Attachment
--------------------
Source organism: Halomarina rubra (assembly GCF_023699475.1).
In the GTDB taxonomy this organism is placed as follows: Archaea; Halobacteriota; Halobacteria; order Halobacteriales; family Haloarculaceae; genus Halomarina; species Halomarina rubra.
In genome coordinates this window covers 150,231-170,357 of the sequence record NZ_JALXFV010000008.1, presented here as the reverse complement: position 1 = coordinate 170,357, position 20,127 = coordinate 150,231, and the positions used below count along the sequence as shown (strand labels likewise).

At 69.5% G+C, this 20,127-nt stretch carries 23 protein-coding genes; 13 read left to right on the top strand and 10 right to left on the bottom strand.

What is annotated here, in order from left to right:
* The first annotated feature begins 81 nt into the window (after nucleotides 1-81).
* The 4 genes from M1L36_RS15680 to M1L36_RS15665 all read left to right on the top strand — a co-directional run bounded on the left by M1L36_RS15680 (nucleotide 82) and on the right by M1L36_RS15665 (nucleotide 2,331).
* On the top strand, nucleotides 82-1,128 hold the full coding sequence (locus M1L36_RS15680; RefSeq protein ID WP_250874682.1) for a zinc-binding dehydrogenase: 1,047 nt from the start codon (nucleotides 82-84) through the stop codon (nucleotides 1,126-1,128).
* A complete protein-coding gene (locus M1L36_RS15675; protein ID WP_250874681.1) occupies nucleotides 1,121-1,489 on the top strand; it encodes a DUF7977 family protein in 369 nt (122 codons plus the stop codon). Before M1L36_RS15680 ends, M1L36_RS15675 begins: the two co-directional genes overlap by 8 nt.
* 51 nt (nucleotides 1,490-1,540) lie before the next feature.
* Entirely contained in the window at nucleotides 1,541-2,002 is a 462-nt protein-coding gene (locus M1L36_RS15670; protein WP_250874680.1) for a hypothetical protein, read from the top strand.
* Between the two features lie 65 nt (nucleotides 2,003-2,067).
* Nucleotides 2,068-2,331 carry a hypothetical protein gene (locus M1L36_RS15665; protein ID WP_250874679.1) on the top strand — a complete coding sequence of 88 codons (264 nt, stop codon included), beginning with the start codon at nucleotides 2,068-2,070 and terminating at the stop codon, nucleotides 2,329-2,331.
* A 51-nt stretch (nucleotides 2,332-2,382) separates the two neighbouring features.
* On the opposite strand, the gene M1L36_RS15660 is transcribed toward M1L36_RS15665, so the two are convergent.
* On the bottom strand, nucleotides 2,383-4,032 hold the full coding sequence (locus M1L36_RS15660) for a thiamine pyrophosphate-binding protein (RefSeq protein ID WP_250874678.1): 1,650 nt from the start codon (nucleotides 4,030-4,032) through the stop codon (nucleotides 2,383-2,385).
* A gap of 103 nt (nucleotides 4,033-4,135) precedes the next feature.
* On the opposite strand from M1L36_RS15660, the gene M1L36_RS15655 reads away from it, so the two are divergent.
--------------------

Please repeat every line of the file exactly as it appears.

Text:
Source organism: Halomarina rubra (assembly GCF_023699475.1).
In the GTDB taxonomy this organism is placed as follows: Archaea; Halobacteriota; Halobacteria; order Halobacteriales; family Haloarculaceae; genus Halomarina; species Halomarina rubra.
In genome coordinates this window covers 150,231-170,357 of the sequence record NZ_JALXFV010000008.1, presented here as the reverse complement: position 1 = coordinate 170,357, position 20,127 = coordinate 150,231, and the positions used below count along the sequence as shown (strand labels likewise).

At 69.5% G+C, this 20,127-nt stretch carries 23 protein-coding genes; 13 read left to right on the top strand and 10 right to left on the bottom strand.

What is annotated here, in order from left to right:
* The first annotated feature begins 81 nt into the window (after nucleotides 1-81).
* The 4 genes from M1L36_RS15680 to M1L36_RS15665 all read left to right on the top strand — a co-directional run bounded on the left by M1L36_RS15680 (nucleotide 82) and on the right by M1L36_RS15665 (nucleotide 2,331).
* On the top strand, nucleotides 82-1,128 hold the full coding sequence (locus M1L36_RS15680; RefSeq protein ID WP_250874682.1) for a zinc-binding dehydrogenase: 1,047 nt from the start codon (nucleotides 82-84) through the stop codon (nucleotides 1,126-1,128).
* A complete protein-coding gene (locus M1L36_RS15675; protein ID WP_250874681.1) occupies nucleotides 1,121-1,489 on the top strand; it encodes a DUF7977 family protein in 369 nt (122 codons plus the stop codon). Before M1L36_RS15680 ends, M1L36_RS15675 begins: the two co-directional genes overlap by 8 nt.
* 51 nt (nucleotides 1,490-1,540) lie before the next feature.
* Entirely contained in the window at nucleotides 1,541-2,002 is a 462-nt protein-coding gene (locus M1L36_RS15670; protein WP_250874680.1) for a hypothetical protein, read from the top strand.
* Between the two features lie 65 nt (nucleotides 2,003-2,067).
* Nucleotides 2,068-2,331 carry a hypothetical protein gene (locus M1L36_RS15665; protein ID WP_250874679.1) on the top strand — a complete coding sequence of 88 codons (264 nt, stop codon included), beginning with the start codon at nucleotides 2,068-2,070 and terminating at the stop codon, nucleotides 2,329-2,331.
* A 51-nt stretch (nucleotides 2,332-2,382) separates the two neighbouring features.
* On the opposite strand, the gene M1L36_RS15660 is transcribed toward M1L36_RS15665, so the two are convergent.
* On the bottom strand, nucleotides 2,383-4,032 hold the full coding sequence (locus M1L36_RS15660) for a thiamine pyrophosphate-binding protein (RefSeq protein ID WP_250874678.1): 1,650 nt from the start codon (nucleotides 4,030-4,032) through the stop codon (nucleotides 2,383-2,385).
* A gap of 103 nt (nucleotides 4,033-4,135) precedes the next feature.
* On the opposite strand from M1L36_RS15660, the gene M1L36_RS15655 reads away from it, so the two are divergent.